Socioeconomic careers are, however, rarely considered in relation to subsequent adult health. An exception is Mare's analysis of socioeconomic status at several stages of people's life history and their subsequent mortality.24 This showed that socioeconomic origins have enduring effects on adult mortality through relations with later experiences, such as education, and subsequently with occupational and financial resources. The effect of cumulative socioeconomic circumstances is reflected in the finding that, in comparison with current occupation, a greater predictive effect on adult mortality is associated with longest held occupation.25 Similar cumulative effects seem to be operating during childhood. In a study of childhood growth, measures of persistent poverty were associated with childhood stunting (low height for age) and wasting (low weight for age), but single year measures of income were not.26 Investigations of lifetime socioeconomic circumstances also show that mortality risks associated with lower social class origins are to some extent ameliorated by higher socioeconomic position in later life.24 27 These studies underscore the need to take account of the accumulation of socioeconomic factors throughout life.

In interpreting our findings, it is important to recognise that social class is acting as a proxy for diverse factors in the social and physical environment. The use of class as a proxy in this context is justified because it is known to be linked to economic circumstances, reflecting earnings and conditions, career prospects, authority, and other aspects of work and market situations and, hence, access to other goods.28 29 There is also abundant evidence that social class differentiates groups according to factors relevant to health, such as smoking, breast feeding, and diet.30 However, the registrar general's social classification has several inadequacies as a measure of status, and several alternative classifications have been proposed.28 We will examine more specific factors in the social and physical environment, and thereby extend our research on social differences in self rated health at age 23.3


We have previously studied health related social mobility, focusing on intergenerational mobility (that is, from class of origin to that based on own social position at age 23).3 31 People who were upwardly mobile had better health, while downwardly mobile people had poorer health. Other studies have shown similar trends for intergenerational mobility (Rahkonen et al, unpublished data).32 Even so, mobility in the 1958 cohort did not seem to be a major factor in creating and maintaining social inequalities in health during early adulthood.3 33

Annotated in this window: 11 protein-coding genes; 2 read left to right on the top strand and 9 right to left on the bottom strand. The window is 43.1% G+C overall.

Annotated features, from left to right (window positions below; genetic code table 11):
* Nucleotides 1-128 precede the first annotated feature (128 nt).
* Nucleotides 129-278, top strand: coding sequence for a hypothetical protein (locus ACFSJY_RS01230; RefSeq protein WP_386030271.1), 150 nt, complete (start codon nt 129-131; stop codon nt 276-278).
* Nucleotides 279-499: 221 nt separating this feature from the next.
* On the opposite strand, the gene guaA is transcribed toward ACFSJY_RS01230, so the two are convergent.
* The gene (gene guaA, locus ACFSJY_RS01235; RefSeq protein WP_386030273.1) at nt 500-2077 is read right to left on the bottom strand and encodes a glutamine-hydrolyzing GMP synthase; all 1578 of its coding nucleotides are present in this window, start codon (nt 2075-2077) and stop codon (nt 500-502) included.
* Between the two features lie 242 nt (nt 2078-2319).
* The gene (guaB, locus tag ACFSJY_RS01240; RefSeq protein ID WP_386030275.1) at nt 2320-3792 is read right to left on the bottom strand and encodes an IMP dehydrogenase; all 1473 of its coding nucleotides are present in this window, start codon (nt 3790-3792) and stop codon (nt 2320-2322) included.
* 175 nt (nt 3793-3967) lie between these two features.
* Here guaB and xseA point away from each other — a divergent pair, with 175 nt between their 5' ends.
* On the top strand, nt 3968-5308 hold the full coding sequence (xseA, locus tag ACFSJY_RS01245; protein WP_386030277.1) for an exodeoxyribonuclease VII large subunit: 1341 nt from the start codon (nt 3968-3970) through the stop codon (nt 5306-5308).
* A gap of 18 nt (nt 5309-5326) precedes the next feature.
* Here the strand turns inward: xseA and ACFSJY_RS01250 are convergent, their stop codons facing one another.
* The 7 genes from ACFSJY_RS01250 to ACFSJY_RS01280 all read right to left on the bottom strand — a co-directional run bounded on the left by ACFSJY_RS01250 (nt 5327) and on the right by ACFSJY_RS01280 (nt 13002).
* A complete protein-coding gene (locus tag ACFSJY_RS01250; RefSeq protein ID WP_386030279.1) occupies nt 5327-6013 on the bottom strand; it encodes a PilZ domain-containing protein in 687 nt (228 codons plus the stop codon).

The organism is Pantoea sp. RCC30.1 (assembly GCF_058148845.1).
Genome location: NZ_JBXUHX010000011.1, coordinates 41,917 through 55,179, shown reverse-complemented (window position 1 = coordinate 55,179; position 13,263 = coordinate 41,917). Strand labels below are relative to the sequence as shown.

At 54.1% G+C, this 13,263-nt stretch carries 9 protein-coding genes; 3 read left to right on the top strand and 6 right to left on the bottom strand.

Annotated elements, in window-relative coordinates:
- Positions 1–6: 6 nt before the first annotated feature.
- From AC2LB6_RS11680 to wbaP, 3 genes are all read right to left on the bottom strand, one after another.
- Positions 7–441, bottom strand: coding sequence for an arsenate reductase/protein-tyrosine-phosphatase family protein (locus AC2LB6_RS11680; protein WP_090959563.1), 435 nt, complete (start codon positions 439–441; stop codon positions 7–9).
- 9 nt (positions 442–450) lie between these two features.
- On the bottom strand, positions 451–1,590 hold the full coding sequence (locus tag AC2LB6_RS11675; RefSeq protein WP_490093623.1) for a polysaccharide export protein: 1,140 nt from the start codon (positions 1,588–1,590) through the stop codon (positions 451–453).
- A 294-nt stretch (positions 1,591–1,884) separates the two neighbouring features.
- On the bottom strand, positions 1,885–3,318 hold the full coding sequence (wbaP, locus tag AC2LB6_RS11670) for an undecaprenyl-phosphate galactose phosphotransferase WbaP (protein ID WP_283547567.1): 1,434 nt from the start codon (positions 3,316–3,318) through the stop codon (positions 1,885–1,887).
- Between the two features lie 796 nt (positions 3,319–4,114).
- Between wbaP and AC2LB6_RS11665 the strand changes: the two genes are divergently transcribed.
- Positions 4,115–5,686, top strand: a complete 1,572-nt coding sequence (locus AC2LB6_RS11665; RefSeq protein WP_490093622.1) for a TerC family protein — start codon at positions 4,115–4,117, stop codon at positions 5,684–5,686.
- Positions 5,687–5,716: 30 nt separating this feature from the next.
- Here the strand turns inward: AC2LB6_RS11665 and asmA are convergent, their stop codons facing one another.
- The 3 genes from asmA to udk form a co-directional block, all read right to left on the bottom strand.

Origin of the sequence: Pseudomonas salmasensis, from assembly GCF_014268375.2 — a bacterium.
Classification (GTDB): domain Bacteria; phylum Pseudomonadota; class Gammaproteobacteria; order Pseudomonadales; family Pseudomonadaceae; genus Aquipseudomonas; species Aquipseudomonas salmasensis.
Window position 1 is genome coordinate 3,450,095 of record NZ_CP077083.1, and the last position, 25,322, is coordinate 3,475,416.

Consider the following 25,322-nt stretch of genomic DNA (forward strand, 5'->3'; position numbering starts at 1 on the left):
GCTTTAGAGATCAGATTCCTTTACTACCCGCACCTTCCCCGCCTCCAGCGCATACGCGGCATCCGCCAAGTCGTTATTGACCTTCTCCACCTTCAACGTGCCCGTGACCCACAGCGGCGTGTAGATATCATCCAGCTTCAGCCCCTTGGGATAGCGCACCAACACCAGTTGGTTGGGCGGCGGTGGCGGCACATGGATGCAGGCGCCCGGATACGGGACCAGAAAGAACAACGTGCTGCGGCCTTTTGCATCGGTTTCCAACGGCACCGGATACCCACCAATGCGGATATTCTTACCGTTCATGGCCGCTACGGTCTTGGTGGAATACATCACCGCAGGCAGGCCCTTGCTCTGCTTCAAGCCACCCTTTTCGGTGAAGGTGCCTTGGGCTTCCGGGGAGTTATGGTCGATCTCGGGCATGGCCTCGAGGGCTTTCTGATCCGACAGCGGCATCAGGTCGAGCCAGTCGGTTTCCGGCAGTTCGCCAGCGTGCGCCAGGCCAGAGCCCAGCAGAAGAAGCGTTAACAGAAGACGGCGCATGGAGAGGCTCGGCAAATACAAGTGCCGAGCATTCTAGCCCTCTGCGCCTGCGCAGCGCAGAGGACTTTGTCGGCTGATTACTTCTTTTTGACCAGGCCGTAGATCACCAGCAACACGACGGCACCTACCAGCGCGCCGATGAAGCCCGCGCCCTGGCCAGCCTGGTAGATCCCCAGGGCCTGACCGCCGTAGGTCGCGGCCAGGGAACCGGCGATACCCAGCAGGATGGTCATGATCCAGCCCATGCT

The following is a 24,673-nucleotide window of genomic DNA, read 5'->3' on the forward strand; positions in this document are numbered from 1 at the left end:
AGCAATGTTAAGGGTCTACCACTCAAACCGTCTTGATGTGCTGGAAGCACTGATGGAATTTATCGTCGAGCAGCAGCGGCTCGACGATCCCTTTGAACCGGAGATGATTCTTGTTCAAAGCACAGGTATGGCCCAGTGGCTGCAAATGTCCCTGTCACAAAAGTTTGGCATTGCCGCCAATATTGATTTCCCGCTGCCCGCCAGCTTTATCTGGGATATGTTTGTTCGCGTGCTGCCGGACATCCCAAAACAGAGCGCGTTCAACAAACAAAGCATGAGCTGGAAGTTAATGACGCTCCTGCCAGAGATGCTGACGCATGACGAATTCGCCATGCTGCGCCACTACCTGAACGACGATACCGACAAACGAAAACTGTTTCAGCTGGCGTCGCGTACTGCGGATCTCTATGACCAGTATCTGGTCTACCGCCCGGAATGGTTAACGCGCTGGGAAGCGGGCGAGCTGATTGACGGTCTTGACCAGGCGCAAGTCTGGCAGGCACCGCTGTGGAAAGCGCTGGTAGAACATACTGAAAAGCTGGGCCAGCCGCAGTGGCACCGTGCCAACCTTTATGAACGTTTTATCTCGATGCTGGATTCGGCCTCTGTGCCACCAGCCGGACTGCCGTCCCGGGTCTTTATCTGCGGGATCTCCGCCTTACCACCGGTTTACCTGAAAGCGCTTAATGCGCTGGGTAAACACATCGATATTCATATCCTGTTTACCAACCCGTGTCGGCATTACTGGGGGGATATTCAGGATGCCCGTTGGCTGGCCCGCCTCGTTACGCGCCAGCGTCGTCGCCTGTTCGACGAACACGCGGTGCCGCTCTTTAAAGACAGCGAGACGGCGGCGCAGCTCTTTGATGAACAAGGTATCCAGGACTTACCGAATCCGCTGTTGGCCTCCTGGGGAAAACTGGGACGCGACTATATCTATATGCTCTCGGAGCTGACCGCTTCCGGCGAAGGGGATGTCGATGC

Our present study extends our earlier analyses, in which the extent of intergenerational mobility may have been underestimated because many people had only just started their careers by age 23 and would therefore not have achieved their social destinations. None the less, our findings confirm the earlier results in showing a negligible effect of intergenerational social mobility on health inequalities. Our examination of health and intragenerational mobility (that is, between social class at ages 23 and 33) provides additional evidence for a downward drift among those with poorer health and, in men at least, an upward drift among those with better health. Similar trends have been reported elsewhere.34 Again, however, social mobility did not have a major impact on health inequalities.

Unlike some analyses that focused specifically on health related social mobility,35 36 the interactions we used denoted all social mobility. Thus, our analysis incorporated social mobility linked to health and that linked to other factors possibly reflecting health potential. When intragenerational social mobility was taken into account, health inequalities in women did not seem to attenuate and the slightly attenuated health differences in men were still significant. These results for social mobility need to be interpreted with those relating specifically to health, provided here in a comparison of the subsample who did not rate their health as poor at baseline and the full sample. This comparison suggests that health related social mobility did not exert a strong effect even among the men. This finding adds to evidence from other studies suggesting that health related social mobility has only a minor impact on health inequalities at several life stages.37


  • Funding CP is supported by the Canadian Institute for Advanced Research as a Weston Fellow. The study was supported by the Economic and Social Research Council (ESRC award No R000235189).

  • Conflict of interest None.


  1. 1.
  2. 2.
  3. 3.
  4. 4.
  5. 5.
  6. 6.
  7. 7.
  8. 8.
  9. 9.
  10. 10.
  11. 11.
  12. 12.
  13. 13.
  14. 14.
  15. 15.
  16. 16.
  17. 17.
  18. 18.
  19. 19.
  20. 20.
  21. 21.
  22. 22.
  23. 23.
  24. 24.
  25. 25.
  26. 26.
  27. 27.
  28. 28.
  29. 29.
  30. 30.
  31. 31.
  32. 32.
  33. 33.
  34. 34.
  35. 35.
  36. 36.
  37. 37.